EU law requires large companies to disclose certain information on the way they operate and manage social and environmental challenges.
This helps investors, consumers, policy makers and other stakeholders to evaluate the non-financial performance of large companies and encourages these companies to develop a responsible approach to business.
Directive 2014/95/EU – also called the non-financial reporting directive (NFRD) – lays down the rules on disclosure of non-financial and diversity information by large companies. This directive amends the accounting directive 2013/34/EU. Companies are required to include non-financial statements in their annual reports from 2018 onwards.
Companies that must comply
EU rules on non-financial reporting only apply to large public-interest companies with more than 500 employees. This covers approximately 6,000 large companies and groups across the EU, including
- listed companies
- insurance companies
- other companies designated by national authorities as public-interest entities
Information to be disclosed
Under Directive 2014/95/EU, large companies have to publish reports on the policies they implement in relation to
- environmental protection
- social responsibility and treatment of employees
- respect for human rights
- anti-corruption and bribery
- diversity on company boards (in terms of age, gender, educational and professional background)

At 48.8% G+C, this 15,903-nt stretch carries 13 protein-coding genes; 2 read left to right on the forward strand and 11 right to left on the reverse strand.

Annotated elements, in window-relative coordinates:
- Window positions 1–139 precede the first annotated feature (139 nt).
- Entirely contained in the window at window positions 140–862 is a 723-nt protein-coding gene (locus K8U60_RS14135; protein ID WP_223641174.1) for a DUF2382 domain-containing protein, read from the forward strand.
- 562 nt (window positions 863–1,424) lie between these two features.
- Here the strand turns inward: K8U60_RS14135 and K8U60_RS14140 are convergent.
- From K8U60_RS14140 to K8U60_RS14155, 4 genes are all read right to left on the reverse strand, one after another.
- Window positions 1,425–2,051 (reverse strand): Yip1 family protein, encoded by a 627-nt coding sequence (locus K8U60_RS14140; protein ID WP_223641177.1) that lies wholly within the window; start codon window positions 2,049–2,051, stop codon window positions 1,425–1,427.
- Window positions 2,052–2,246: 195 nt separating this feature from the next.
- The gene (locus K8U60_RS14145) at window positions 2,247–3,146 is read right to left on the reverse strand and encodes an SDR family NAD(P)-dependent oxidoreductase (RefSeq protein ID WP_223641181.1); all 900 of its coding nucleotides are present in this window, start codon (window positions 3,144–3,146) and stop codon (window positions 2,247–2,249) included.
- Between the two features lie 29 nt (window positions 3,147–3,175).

How to report
Directive 2014/95/EU gives companies significant flexibility to disclose relevant information in the way they consider most useful. Companies may use international, European or national guidelines to produce their statements – for instance, they can rely on
In June 2017 the European Commission published its guidelines to help companies disclose environmental and social information. These guidelines are not mandatory and companies may decide to use international, European or national guidelines according to their own characteristics or business environment.
In June 2019 the European Commission published guidelines on reporting climate-related information, which in practice consist of a new supplement to the existing guidelines on non-financial reporting, which remain applicable.
Review of Directive 2014/95/EU
In its 11 December 2019 Communication on the European Green Deal, the Commission committed to review the non-financial reporting directive in 2020 as part of the strategy to strengthen the foundations for sustainable investment.
In line with that commitment, on 20 February 2020 the Commission launched a public consultation on the review of the NFRD.
Stakeholders shall submit their views about potential revisions of the NFRD provisions by 14 May 2020.
- Commission guidelines on reporting climate-related information
- Targeted consultation on the guidelines on reporting climate-related information (closed on 20 March 2019)
- Commission guidelines on non-financial reporting
- Public consultation on the non-binding guidelines on the methodology for reporting non-financial information (closed on 15 April 2016)
- Frequently asked questions on Directive 2014/95/EU
- Directive 2014/95/EU: Impact assessment accompanying the original proposal from the Commission
- Public consultation on disclosure of non-financial information by companies (closed on 24 January 2011)